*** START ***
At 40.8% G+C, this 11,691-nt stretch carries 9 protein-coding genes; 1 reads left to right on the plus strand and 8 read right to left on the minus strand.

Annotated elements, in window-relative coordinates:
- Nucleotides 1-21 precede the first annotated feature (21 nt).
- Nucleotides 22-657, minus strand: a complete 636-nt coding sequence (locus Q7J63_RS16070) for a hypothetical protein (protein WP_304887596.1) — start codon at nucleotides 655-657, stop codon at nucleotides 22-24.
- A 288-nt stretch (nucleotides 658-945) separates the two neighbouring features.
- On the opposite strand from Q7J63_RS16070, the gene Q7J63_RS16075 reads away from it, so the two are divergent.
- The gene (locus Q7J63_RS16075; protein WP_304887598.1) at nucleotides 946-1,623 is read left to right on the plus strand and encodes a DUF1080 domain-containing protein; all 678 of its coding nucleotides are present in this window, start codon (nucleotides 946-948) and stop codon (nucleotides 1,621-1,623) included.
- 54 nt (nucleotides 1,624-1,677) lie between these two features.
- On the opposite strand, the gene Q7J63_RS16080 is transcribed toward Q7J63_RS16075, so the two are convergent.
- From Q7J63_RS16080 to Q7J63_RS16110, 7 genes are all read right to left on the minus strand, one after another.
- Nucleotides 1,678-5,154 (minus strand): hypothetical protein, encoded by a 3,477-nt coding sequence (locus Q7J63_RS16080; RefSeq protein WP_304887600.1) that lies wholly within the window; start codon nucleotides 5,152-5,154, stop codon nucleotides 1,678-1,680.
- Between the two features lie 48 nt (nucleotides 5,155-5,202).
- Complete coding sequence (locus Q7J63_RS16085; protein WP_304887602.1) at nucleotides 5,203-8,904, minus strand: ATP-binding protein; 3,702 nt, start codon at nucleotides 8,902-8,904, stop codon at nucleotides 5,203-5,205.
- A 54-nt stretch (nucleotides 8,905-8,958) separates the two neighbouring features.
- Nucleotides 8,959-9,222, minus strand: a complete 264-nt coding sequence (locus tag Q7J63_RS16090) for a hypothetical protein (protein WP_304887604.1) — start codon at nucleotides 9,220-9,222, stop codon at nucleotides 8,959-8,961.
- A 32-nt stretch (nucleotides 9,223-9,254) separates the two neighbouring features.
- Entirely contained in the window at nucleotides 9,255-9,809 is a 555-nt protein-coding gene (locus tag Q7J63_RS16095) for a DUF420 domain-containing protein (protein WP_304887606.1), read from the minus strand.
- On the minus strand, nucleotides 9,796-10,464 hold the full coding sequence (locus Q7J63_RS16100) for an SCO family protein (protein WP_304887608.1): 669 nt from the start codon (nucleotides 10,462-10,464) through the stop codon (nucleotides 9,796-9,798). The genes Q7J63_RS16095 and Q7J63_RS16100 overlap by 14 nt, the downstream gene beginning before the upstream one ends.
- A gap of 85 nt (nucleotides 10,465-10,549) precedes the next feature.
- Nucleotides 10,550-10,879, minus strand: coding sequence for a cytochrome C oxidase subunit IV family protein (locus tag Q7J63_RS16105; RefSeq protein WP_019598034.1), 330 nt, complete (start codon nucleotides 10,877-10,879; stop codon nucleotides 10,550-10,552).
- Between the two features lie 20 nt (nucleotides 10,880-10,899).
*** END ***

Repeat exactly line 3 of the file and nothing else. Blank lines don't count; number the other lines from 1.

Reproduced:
- Nucleotides 1-21 precede the first annotated feature (21 nt).